Date: 03/11/21

Categories: COP26   Transport   

This article was written by Tracey Rawling Church, Co-chair of Reading Climate Action Network and Principal Consultant at Acclaro Advisory. 

It has long been argued that the cost differential between rail and air needs to be reversed if people are to be persuaded to travel more sustainably, so I was intrigued to hear that new rail operator Lumo was positioning itself as a competitor to Easyjet. Its electric-powered London to Edinburgh service, launched just prior to COP26, offers advance fares as low as £20 return, so it was the obvious choice for travel to the climate conference. Our seats cost just £13 each way and we joined a very full service at Kings Cross.

One limitation was immediately obvious – there is no luggage storage apart from overhead racks which were already full when we boarded. On a route that will no doubt attract holidaymakers – not to mention people attending a two-week climate conference – this seems like a design flaw. The staff did their best to make space, although I’m not sure stacking cases in front of exits is entirely safe. Packing light will be a necessity for regular users of this service.

The seats were comfortable, legroom sufficient and the individual light above the tray table seemed to evoke air travel, as did the train manager’s welcome and the entertainment options offered over the train’s wifi. There was every sign that the 4-hour journey would pass quickly, but the weather had other plans. We glided to a halt at Peterborough and after a brief delay were informed that high winds had caused trees to fall onto the power lines and we were being held until the damage had been assessed.

One hour passed. Then two, Frequent announcements were apologetic but unenlightening. Finally the train restarted and eased cautiously forward. We picked up speed, then just before Grantham hit some debris that seemed to clatter along the underside of the train. Inevitably we stopped at Grantham station for a damage assessment. The train appeared to be unscathed so we continued but by this time the delay was so great that our driver would exceed his permitted hours. Our service would have to terminate at Newcastle. Here we were told our tickets would be valid on any operator’s service and the rest of the journey passed without incident.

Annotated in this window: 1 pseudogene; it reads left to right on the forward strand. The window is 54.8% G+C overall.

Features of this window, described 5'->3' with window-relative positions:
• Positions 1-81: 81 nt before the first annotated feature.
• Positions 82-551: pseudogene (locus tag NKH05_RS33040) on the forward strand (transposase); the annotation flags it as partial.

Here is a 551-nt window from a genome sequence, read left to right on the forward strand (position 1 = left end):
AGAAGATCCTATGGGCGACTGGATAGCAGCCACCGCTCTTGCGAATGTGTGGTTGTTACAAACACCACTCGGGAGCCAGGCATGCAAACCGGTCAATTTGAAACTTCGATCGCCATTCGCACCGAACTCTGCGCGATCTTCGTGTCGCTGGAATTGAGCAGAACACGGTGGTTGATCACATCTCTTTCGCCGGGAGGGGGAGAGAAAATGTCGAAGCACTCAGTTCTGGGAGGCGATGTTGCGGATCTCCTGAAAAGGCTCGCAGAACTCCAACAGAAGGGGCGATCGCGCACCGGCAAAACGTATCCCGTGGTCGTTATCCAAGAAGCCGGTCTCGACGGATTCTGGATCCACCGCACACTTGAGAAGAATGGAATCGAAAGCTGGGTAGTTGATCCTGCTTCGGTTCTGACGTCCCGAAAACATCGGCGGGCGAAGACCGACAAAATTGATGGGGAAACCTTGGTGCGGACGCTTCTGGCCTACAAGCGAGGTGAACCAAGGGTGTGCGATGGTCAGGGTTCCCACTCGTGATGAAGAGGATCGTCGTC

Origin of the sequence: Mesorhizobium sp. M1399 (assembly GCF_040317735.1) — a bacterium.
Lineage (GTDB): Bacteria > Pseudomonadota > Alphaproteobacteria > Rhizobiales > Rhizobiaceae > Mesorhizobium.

There is irony in the fact that while electrified trains are preferable to diesel in terms of carbon emissions, the overhead electric cables they rely on are more vulnerable to damage from some of the extreme weather that climate change causes. It has to be said that Lumo’s staff rose to the occasion magnificently, remaining calm, efficient and friendly in the face of a situation they must have found as frustrating as we did. Naturally Lumo’s service was not the only one affected by the weather and they can’t be blamed for the delays and disruptions caused by circumstances beyond their control. Rail travel disruption – although preferably not the form we encountered on the way to COP26 – is long overdue and Lumo is embracing the challenge.

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